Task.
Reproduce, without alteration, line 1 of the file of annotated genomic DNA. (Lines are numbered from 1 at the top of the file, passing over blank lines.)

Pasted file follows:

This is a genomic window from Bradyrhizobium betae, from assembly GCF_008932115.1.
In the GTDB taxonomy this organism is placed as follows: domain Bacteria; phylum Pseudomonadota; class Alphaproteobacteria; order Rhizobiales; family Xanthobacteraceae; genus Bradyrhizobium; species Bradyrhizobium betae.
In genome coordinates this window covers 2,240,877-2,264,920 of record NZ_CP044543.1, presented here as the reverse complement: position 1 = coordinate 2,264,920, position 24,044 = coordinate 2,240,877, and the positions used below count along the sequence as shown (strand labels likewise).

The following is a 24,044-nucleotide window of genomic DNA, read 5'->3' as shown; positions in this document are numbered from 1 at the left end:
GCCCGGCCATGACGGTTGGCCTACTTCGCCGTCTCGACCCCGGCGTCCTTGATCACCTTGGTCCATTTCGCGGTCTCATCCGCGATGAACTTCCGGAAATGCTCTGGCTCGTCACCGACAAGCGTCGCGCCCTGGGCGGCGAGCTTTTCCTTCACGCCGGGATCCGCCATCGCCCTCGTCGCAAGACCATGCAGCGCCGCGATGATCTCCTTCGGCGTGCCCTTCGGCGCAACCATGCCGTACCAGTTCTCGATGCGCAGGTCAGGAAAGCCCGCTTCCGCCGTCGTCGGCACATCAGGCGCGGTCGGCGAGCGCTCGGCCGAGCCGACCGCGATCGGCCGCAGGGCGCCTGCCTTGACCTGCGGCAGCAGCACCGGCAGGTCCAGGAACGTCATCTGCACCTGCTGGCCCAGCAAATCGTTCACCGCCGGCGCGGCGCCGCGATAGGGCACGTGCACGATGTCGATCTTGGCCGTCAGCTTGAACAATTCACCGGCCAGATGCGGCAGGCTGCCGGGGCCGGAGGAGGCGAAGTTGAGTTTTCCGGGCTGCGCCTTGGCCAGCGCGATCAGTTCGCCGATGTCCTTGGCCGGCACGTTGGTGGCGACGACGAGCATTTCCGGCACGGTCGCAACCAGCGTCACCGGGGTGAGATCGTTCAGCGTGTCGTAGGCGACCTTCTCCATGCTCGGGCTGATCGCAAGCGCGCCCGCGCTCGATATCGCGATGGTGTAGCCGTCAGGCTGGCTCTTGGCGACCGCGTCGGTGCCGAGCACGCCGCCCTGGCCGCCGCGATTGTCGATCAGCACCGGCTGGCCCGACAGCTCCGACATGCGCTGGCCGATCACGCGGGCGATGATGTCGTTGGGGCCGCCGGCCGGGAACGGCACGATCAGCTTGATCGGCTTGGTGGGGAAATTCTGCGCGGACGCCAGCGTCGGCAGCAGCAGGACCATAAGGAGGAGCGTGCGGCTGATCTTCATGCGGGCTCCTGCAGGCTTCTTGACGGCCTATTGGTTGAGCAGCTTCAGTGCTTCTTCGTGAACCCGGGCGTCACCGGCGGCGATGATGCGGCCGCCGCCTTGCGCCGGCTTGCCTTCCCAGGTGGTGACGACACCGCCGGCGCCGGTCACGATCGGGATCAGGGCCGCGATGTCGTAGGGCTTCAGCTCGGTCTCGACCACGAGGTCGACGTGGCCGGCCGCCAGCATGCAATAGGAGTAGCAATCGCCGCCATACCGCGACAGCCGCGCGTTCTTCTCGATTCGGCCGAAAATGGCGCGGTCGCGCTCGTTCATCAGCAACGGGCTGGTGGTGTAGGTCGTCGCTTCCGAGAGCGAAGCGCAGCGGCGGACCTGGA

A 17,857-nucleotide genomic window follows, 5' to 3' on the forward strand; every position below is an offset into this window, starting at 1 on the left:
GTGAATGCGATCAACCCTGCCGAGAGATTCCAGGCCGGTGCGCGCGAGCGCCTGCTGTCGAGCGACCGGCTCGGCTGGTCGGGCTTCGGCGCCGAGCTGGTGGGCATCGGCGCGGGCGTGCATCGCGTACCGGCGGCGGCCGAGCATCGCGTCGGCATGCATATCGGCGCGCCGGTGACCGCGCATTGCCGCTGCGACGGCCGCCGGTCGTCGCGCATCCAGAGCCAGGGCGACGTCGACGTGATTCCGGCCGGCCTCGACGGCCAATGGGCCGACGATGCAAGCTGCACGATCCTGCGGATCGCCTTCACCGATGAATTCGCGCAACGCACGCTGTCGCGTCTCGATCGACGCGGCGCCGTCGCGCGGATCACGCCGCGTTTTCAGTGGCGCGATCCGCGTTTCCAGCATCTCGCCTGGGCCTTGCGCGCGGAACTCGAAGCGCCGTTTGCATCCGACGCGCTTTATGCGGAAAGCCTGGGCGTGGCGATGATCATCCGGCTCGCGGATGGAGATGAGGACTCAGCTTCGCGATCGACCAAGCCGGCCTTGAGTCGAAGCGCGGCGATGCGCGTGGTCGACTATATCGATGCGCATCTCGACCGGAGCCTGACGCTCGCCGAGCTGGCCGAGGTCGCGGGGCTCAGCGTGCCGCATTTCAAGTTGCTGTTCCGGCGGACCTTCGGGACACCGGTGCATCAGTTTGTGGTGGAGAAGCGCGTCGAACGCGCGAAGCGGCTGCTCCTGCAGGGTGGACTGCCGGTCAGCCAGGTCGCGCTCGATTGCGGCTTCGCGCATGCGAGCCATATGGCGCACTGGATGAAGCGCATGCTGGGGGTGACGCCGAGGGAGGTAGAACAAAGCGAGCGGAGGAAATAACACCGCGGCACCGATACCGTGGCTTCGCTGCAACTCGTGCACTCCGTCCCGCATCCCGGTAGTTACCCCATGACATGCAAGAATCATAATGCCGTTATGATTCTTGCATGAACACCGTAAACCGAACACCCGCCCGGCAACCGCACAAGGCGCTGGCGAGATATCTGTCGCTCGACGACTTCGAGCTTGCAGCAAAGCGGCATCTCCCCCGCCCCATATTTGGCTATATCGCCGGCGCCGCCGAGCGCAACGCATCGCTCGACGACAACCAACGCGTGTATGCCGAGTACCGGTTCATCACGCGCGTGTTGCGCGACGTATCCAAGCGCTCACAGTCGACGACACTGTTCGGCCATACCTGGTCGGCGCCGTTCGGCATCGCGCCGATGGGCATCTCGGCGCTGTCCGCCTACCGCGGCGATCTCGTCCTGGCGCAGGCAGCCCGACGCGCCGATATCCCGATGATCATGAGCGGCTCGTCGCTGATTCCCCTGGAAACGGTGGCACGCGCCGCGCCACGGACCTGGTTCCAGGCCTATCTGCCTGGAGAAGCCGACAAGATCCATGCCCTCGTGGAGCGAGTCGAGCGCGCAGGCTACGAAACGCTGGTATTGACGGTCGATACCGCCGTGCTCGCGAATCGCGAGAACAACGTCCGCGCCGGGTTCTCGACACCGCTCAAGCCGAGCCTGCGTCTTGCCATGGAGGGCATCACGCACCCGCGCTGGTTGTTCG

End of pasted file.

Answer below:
This is a genomic window from Bradyrhizobium betae, from assembly GCF_008932115.1.